Yesterday, we covered what is likely the end of a New Hampshire bill that would establish a rebuttable presumption that insurers should cover OEM scanning and calibration procedures and repairer’s paint and material estimates.
But our reporting produced a couple of other interesting details that collision repairers and other bill advocates might wish to consider if they bring back House Bill 1455 next session. These points might also involve considerations for advocates of similar repair procedure bills in other states.
HB 1455 cleared the New Hampshire House 216-120 on March 11. But with the session crimped by the COVID-19 coronavirus response, senators voted June 16 to table HB 1455, a move supported by bill promoters.
“A decision was made by the stakeholders, including the NH Automobile Dealers Association and the body shops that are part of the association, to recommend leaving HB 1455 on the table,” co-sponsor Rep. Kermit Williams, D-Wilton, wrote in an email Monday. “The pandemic has had a big impact on our legislative action. We have a set of rules that are designed to close legislative business, except for veto overrides, by the end of June. Many of those deadlines passed while we were shut down, and would require a 2/3rds vote to change rules. Republicans in the minority voted against rule changes, so we are very limited in what we can do. I expect that the bill will come back in some form next year.”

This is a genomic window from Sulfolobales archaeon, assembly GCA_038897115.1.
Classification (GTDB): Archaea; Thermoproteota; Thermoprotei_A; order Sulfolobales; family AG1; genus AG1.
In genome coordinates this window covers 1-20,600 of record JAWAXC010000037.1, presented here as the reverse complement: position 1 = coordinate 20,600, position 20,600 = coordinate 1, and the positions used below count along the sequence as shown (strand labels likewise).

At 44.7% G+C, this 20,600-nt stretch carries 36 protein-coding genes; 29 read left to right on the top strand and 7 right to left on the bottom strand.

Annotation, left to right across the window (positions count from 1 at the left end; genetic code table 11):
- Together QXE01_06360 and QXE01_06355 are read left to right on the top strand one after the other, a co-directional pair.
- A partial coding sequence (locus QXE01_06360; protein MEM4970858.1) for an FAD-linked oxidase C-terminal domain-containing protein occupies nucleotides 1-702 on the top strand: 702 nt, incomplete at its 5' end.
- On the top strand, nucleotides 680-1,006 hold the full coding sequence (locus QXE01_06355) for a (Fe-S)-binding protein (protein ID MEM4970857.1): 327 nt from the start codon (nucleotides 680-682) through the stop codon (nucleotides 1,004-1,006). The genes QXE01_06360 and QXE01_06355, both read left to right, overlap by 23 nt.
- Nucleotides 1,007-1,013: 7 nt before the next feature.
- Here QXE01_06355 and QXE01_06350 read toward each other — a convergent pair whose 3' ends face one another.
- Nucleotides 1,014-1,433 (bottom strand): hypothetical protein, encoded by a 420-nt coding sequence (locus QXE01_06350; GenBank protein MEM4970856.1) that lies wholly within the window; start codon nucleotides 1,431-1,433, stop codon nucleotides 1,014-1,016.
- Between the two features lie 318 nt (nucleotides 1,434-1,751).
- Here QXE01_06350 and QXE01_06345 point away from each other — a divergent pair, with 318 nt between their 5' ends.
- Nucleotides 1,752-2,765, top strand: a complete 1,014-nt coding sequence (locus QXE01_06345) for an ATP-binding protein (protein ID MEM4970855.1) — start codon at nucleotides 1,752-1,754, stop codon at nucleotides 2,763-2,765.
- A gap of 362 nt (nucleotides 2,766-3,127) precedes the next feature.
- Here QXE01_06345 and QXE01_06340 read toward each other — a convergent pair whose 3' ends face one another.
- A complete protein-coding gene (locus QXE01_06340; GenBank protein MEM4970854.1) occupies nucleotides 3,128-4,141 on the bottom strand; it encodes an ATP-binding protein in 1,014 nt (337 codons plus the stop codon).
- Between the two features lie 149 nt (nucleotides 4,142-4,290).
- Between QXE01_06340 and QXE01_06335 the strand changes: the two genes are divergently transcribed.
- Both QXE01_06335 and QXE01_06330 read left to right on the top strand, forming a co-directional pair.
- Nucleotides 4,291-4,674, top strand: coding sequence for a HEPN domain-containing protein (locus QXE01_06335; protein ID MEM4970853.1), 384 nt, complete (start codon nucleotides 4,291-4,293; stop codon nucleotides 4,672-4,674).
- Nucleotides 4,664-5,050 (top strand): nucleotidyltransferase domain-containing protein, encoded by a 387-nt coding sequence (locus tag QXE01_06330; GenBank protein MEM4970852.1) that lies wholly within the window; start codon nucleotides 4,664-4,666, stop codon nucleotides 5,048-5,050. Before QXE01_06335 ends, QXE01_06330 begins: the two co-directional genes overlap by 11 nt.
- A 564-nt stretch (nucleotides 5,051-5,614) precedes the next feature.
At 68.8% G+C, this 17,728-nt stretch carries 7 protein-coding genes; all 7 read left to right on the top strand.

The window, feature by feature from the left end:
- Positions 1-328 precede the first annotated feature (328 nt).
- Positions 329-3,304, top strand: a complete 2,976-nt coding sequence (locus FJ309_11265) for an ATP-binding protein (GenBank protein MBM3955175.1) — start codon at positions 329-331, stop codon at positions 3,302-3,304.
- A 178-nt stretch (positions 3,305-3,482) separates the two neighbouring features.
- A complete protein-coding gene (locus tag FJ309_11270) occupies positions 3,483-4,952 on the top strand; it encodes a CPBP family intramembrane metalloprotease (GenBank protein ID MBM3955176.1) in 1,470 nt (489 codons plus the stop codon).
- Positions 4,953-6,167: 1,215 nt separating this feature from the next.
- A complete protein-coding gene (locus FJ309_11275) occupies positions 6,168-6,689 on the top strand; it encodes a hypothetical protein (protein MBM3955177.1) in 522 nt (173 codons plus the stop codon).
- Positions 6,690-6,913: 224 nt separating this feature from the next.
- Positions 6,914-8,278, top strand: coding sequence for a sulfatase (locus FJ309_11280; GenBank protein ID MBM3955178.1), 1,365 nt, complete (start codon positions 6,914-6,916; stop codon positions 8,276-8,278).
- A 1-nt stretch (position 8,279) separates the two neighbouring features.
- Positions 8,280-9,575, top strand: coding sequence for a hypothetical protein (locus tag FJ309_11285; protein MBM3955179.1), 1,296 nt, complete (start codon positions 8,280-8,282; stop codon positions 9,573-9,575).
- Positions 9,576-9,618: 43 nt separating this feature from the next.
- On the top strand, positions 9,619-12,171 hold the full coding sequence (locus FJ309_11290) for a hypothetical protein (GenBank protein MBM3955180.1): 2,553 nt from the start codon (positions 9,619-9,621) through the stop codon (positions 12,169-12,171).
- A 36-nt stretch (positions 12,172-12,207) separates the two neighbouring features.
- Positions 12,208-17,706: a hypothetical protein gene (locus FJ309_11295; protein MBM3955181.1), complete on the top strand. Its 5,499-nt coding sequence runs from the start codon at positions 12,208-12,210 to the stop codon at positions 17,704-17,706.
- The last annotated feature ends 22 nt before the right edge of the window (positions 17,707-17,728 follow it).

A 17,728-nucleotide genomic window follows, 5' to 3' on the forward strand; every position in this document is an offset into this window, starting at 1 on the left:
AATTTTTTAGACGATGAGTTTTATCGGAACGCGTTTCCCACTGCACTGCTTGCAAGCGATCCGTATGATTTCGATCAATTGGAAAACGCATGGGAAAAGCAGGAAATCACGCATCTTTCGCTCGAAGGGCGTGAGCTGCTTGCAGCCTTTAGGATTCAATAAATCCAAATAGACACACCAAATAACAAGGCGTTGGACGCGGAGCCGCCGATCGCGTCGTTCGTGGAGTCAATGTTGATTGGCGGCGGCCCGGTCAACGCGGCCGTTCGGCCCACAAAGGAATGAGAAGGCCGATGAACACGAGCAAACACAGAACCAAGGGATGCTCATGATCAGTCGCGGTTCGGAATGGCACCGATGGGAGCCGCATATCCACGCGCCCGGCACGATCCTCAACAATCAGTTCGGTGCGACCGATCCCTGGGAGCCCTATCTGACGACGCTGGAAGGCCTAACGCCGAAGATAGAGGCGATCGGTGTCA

New Hampshire DOI opposes bill
The bill in its current form might be opposed by the New Hampshire Department of Insurance if it resurfaces.
“This issue was vetoed last year by the recommendation of the Insurance Department and this new amendment does nothing to change the recommendation by the Insurance Department to not pass this bill,” the House Calendar wrote of a March Commerce and Consumer Affairs Committee minority report opposing the bill, attributing it to Rep. John Hunt, R-Rindge.
Former Insurance Commissioner John Elias opposed the similar but broader HB 664 enough to write a 2019 op-ed calling for Republican Gov. Chris Sununu’s veto to stand. But Elias resigned Dec. 31, 2019, and Sununu appointed Commissioner Chris Nicolopoulos, the CEO of the New Hampshire Association of Insurance Agents, as his successor. Nicolopoulos started the job in February.